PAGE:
We are an online artist community sharing ways to create and sell art. Join us to save big on art supplies or try our easy websites for artists.

As an artist, you’ve spent hours honing your craft, learning the latest techniques and practicing your skills to get to the level you’re at today.

But there are many other skills that will also help to make you a successful artist—and no, these aren’t skills related to your craft.

Here are five skills that I believe every artist should think about studying and improving:

1. Photography

Photography is perhaps one of the most useful skills an artist could have. Being able to take decent photographs while out-and-about can help you record details about a scene or object that you might want to use in a work later. You’ll also save yourself a lot of money by photographing your own work for catalogs and your website.

How to improve at photography: Find some books at the library, take a course at your local community college, and get outside with your camera and practice!

2. Networking

Artists can sometimes be very introverted, insular people, preferring the company of a cat in their studio to a loud group of people at a party. But an artist who wants to sell his/her work has to be relatable to the public, and that means getting out in the world and selling yourself.

Forming a network of other artists, collectors and support people in your local community is vital for raising your profile and improving your sales. Networking can be hard work if you’re not used to it, but like anything in life, practice makes perfect!

How to improve at networking: Read Never Eat Alone by Keith Ferrazzi, and then get out and start talking to people. It gets easier the more you do, trust me!

3. Social media / blogging

More and more artists are using the Internet to sell their work and build a loyal following of collectors. The most successful online artists have spent years honing their social media and blogging techniques, and you can learn a lot by following them and using some of the same techniques.

Going online doesn’t work for all artists, but for many it offers a new way to connect directly with fans, bypassing the gallery scene and earning more in the meantime.

How to improve at social media: Read Blogs Like Empty Easel and The Abundant Artist, create a profile on Facebook, and start adding people!

4. Writing

Any artist who can write well about his or her work will have a much easier time finding buyers.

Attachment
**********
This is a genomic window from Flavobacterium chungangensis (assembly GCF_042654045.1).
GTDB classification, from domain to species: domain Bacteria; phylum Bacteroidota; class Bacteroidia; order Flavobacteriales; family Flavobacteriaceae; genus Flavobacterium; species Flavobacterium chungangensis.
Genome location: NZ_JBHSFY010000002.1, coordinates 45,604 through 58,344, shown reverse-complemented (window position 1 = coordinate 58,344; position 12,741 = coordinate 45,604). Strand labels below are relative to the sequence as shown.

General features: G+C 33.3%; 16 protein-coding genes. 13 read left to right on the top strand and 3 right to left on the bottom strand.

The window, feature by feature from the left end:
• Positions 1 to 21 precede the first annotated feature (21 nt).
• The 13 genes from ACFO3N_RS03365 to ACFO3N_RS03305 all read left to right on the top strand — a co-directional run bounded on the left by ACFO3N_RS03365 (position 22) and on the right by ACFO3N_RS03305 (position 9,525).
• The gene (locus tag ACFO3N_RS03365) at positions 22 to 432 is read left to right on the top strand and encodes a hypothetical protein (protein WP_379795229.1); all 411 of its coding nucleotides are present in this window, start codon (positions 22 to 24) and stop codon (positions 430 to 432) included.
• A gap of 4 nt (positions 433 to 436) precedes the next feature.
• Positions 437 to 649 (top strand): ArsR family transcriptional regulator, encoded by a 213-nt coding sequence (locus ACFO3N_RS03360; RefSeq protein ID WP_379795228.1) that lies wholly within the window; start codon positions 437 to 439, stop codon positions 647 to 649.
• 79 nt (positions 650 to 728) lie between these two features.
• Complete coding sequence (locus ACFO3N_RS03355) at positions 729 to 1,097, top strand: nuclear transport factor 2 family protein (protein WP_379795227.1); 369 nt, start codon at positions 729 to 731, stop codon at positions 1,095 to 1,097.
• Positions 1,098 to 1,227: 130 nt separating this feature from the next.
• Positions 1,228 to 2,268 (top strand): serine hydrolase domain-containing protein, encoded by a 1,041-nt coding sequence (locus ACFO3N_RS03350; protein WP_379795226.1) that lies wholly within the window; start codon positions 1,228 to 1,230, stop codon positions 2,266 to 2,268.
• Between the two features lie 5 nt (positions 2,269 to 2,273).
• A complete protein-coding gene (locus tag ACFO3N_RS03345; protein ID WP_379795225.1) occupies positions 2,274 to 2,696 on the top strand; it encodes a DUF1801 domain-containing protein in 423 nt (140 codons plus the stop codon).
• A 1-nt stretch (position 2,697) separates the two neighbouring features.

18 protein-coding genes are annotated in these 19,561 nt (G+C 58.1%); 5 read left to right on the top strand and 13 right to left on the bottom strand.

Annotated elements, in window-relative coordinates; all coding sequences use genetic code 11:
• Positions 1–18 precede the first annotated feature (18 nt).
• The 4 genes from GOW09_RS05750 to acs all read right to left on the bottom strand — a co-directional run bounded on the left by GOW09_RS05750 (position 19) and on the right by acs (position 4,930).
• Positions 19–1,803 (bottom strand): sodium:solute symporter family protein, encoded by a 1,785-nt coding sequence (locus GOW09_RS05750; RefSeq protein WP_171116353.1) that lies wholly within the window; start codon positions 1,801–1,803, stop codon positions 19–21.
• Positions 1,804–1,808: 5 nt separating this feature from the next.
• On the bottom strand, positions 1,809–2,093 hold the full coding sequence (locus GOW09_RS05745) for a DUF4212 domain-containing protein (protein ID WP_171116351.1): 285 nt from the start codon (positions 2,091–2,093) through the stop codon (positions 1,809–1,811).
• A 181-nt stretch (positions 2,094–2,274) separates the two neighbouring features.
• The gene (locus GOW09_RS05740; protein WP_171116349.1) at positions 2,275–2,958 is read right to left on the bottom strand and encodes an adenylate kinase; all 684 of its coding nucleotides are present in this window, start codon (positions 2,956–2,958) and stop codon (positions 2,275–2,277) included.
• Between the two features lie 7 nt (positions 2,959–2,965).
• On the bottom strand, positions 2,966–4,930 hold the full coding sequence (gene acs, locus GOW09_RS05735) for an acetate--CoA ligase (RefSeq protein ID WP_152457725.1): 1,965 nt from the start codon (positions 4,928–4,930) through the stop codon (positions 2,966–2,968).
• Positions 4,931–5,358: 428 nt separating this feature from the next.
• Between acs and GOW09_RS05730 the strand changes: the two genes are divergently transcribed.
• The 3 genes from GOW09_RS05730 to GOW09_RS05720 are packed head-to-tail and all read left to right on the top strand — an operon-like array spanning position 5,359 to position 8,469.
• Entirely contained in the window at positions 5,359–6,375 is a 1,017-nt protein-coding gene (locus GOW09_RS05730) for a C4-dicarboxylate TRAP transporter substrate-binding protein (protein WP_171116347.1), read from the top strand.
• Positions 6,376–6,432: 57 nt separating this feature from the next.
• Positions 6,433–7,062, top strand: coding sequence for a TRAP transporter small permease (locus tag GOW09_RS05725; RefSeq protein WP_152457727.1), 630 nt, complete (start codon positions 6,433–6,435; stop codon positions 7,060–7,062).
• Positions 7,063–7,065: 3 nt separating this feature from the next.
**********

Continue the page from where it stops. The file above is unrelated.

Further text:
Why? First of all, an artist who can write will be able to create their own marketing material—sending out press releases and creating the pages for a websites. Secondly, an artist who writes will be able to create a blog that other people will want to read, further increasing their exposure.

Thirdly, an artist who writes will have another creative outlet, another tool in the creative toolbox to utilize for future projects.

How to improve at writing: Take a creative writing class, read great writing books (I love Stephen King’s On Writing) and then put pen to paper and practice your words!

5. Organization

Artists can be spontaneous creatures, and it often goes against our nature to stick to a schedule and work to a timeframe. But a bit of organization will not only help you become more productive in the studio; it will also demonstrate that you are a professional, serious artist.

The best organization system is one that you don’t even notice exists. I use a combination of a paper diary to keep track of appointments, and a series of colored plastic drawers for important papers, collecting project inspiration, and storing receipts.

By creating a schedule and planning your time wisely, you’ll spend more time on the things you enjoy and less time worrying about everything you’ve got to get done.

How to get organized: Check out productivity blogs like Dumb Little Man and Your Life: Organized, buy a Filofax (and use it!) and find ways to clear away the clutter in your life.

Luckily, many of these skills are easy and fun to dive into. . . OK, maybe not getting organized, but with that skill, the pay-off is worth it! So why wait? Get started today, and good luck!

*Note: this post may contain affiliate links*

For the professional artist—or anyone who hopes to make money producing and selling art—creating finished artwork is only part of the process. Marketing and delivery are also part of the art equation.

Today, I'm going to address the delivery process. More specifically, long distance delivery, with the goal of looking professional every step of the. . . read more

If you're looking for something else. . .
Love the Easel?

Subscribe to our totally free weekly newsletter for artists. Sign up today!

EE Writers
Cassie Rief Niki Hilsabeck Lisa Orgler Carrie Lewis Aletta de Wal Phawnda Moore

If you'd like to write for EmptyEasel, let us know!

We love publishing reader-submitted art tutorials, stories, and even reviews.Submit yours here!
© 2006-2017 EmptyEasel.com About Contact Sitemap Privacy Policy Terms of Use Advertise